# Complex numbers linear algebra

1. Feb 8, 2008

### karnten07

[SOLVED] Complex numbers linear algebra

1. The problem statement, all variables and given/known data

Let w, z be complex numbers. Solve the linear equation wx=z; in other words find all x (of the set of complex numbers) such that wx=z. (hint: You need to distinguish 3 cases)

2. Relevant equations

3. The attempt at a solution

If w and z are complex numbers equal to i then if x was i the the power 0 it would equal one and still satisfy the equation. A second case is if x = -i^2 as this also equals one. I can't think of a third case, but to be honest i really don't think i have understood this question.

Can anyone clarify what i have to do here please??/

2. Feb 8, 2008

### NateTG

I suspect there are really 4 cases to consider:
$$z \neq 0, w \neq 0$$
$$z = w = 0$$
$$z =0, w \neq 0$$
$$z \neq 0, w=0$$

3. Feb 8, 2008

### HallsofIvy

Staff Emeritus
For this particular problem, there is really nothing special about complex numbers. The answer is essentially the same as if they were asking about real numbers.

4. Feb 10, 2008

### karnten07

So i have to identify 3 values of x that make wx=z. I don't see how i do this though because all i know about w and z is that they are complex. Any hints please?

5. Feb 10, 2008

### Dick

You must be tempted to write that the solution set to wx=z is just {z/w}, right? That's great if w and z are non-zero. Now just start thinking about how you have to qualify that statement if for example w is zero and z is nonzero. Or if both w and z are zero.

Last edited: Feb 10, 2008
6. Feb 10, 2008

### karnten07

if w and z are zero then x must be zero, the question states that x is in the set of complex numbers though so does x =0 count as a solution? If either w or z are zero, then that would also make x zero in that case too? I am confused, possibly because i am new to linear algebra and havent seen a question like this before. Am i missing something i need to know to answer the question? thanks

7. Feb 10, 2008

### Dick

If w AND z are zero, then 0*x=0 is true for ANY x, right? This isn't really a 'linear algebra' problem. As Halls pointed out the complex numbers in a problem like this are just like the ordinary real numbers. What about trying to solve 0*x=z for z not equal to zero?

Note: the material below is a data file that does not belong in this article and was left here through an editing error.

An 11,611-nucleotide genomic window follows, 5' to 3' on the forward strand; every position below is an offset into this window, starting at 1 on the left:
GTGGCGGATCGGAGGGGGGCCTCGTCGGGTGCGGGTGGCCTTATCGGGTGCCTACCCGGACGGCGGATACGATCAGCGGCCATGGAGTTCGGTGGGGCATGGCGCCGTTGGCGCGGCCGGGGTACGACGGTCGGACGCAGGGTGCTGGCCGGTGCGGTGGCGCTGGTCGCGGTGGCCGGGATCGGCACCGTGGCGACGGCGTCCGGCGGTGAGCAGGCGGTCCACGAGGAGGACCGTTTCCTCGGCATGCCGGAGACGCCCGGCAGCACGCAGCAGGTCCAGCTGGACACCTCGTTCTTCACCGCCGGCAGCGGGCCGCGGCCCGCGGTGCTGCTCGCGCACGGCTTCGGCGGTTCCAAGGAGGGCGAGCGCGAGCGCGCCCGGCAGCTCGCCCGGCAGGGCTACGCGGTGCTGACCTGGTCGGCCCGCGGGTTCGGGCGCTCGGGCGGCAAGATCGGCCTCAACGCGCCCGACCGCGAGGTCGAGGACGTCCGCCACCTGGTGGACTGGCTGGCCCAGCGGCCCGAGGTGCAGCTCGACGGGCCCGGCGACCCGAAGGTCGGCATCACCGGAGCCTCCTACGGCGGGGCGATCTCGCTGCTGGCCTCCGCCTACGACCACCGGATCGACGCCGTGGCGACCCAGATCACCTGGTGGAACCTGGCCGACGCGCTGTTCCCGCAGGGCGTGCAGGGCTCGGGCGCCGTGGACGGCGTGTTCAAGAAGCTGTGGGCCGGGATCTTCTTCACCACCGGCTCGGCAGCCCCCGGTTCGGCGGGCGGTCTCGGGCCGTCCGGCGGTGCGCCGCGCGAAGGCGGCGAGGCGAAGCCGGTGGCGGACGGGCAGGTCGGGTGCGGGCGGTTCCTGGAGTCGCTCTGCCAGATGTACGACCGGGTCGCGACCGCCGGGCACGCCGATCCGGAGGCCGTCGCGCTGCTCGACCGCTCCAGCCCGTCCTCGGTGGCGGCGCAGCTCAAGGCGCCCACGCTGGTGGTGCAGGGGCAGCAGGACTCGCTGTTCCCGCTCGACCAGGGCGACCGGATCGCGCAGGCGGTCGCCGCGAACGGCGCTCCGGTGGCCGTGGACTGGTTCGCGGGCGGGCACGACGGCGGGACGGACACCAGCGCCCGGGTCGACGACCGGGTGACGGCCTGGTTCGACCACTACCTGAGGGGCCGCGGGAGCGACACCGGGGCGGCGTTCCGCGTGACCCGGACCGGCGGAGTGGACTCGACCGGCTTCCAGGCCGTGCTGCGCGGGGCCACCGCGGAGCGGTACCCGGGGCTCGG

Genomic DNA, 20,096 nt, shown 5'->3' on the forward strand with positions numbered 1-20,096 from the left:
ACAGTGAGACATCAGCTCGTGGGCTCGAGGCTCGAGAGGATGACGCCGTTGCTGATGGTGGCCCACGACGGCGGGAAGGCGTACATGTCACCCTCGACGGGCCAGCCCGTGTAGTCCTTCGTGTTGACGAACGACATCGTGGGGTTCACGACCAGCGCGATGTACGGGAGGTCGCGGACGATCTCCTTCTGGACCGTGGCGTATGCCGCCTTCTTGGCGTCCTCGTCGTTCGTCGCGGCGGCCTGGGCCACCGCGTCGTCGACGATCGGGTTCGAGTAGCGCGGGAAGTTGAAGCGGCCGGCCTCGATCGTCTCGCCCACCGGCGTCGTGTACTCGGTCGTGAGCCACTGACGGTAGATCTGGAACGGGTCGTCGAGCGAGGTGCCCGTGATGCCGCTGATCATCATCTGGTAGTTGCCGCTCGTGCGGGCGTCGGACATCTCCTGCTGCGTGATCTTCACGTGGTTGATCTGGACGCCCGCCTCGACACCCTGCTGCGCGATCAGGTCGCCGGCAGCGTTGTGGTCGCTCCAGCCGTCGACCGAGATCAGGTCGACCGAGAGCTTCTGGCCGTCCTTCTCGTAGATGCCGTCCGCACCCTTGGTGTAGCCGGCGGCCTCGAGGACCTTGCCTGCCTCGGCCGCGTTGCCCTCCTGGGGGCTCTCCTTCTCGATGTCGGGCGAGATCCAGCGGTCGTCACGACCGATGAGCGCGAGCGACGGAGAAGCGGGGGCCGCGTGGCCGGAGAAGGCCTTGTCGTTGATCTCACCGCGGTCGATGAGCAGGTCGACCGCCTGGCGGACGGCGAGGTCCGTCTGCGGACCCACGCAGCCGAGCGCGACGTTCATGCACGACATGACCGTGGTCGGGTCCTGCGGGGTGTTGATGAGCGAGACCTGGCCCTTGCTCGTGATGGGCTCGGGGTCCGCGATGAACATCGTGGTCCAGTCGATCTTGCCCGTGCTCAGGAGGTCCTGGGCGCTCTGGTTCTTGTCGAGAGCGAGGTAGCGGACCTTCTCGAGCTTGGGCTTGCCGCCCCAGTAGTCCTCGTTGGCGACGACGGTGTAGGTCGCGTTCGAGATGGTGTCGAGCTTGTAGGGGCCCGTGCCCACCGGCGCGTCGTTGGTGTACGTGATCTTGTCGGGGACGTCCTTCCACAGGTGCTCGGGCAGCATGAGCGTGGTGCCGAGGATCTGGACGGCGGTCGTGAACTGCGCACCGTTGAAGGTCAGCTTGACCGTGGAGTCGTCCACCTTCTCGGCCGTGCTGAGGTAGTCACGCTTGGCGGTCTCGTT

8. Feb 10, 2008

### karnten07

Ok so a solution would be x is a set of the complex numbers (indicating it has any value) when w and z are zero. If z is $$\neq$$ 0, then i would think 0*x is inconsistent?

9. Feb 10, 2008

### karnten07

What am i missing here anyone, please. Thanks

10. Feb 10, 2008

### Dick

Yes, it's inconsistent. So there are no solutions. So w=z=0 has all complex numbers as a solution, w and z not equal to zero has a single solution and w=0, z not equal to zero has no solutions. Any other cases you need to worry about?

11. Feb 10, 2008

### karnten07

No, that's a great help Dick for clarifying that. The next part of the question is to solve the following system of linear equations:

(5i)x1 + 3x2 = 12+i (1)

x1 + (2i)x2 = 3-i (2)

I treated it just like simultaneous equations, by multiplying (2) by 5i and cancelling i^2 terms to make (3). Then Doing (1)-(3) to get

-7x2+14i-7=0 to find x2=2i-1. Then substituting to get x1=(3/i) -1

12. Feb 10, 2008

### Dick

That's the right idea. But what did you get for (3)? I get 13x2+14i-7=0. Check the work for simple mistakes.

13. Feb 10, 2008

### karnten07

Also for w and z not zero i put x is the set of complex numbers excluding zero as a solution. When writing either w or z = 0, but not both, can i write this:

when exclusively w$$\cup$$z=0 then there are no solutions.

14. Feb 10, 2008

### karnten07

Yes, you're right, thanks again. I then get x2= 7/13 - 14i/13 and x1 = 11/13 - 27i/13

15. Feb 10, 2008

### Dick

Why would you exclude x=0 from the solutions in the case w,z not zero? And the cases w=0 or z=0 with the other being nonzero are quite different. I think you should think this over with a clear head. Because I'm not sure what your "when exclusively" phrase even means.

Last edited: Feb 10, 2008
16. Feb 10, 2008

### Dick

The only possibilities are everything is a solution, nothing is a solution and there is one unique solution. Figure how to split these possibilities up depending on whether w and z are or are not zero. If you are solving linear equations in two variables you can probably handle that.

17. Feb 10, 2008

### karnten07

I thought that if w and z were not zero then x couldn't be either?

For the case when w or z are zero but not both, (that is what i mean the exclusive union of the set of w and z) then there are no solutions. I think iwill just write it more simlply as my answer. Thanks again

18. Feb 10, 2008

### karnten07

Yes i think ive got it now. Thanks

19. Feb 6, 2011

### yopeace92

Re: [SOLVED] Complex numbers linear algebra

Hey, i got the same questions for my exercise, but when solving part b i got x1= -1-3i and x2=-1+2i. Not sure if that's right but i substituted it into each of the equations. But thanks for the help on part a! i'm new to linear algebra too

20. Feb 6, 2011

### Dick

Re: [SOLVED] Complex numbers linear algebra

If you are talking about the problem in post 11, that's not the right solution.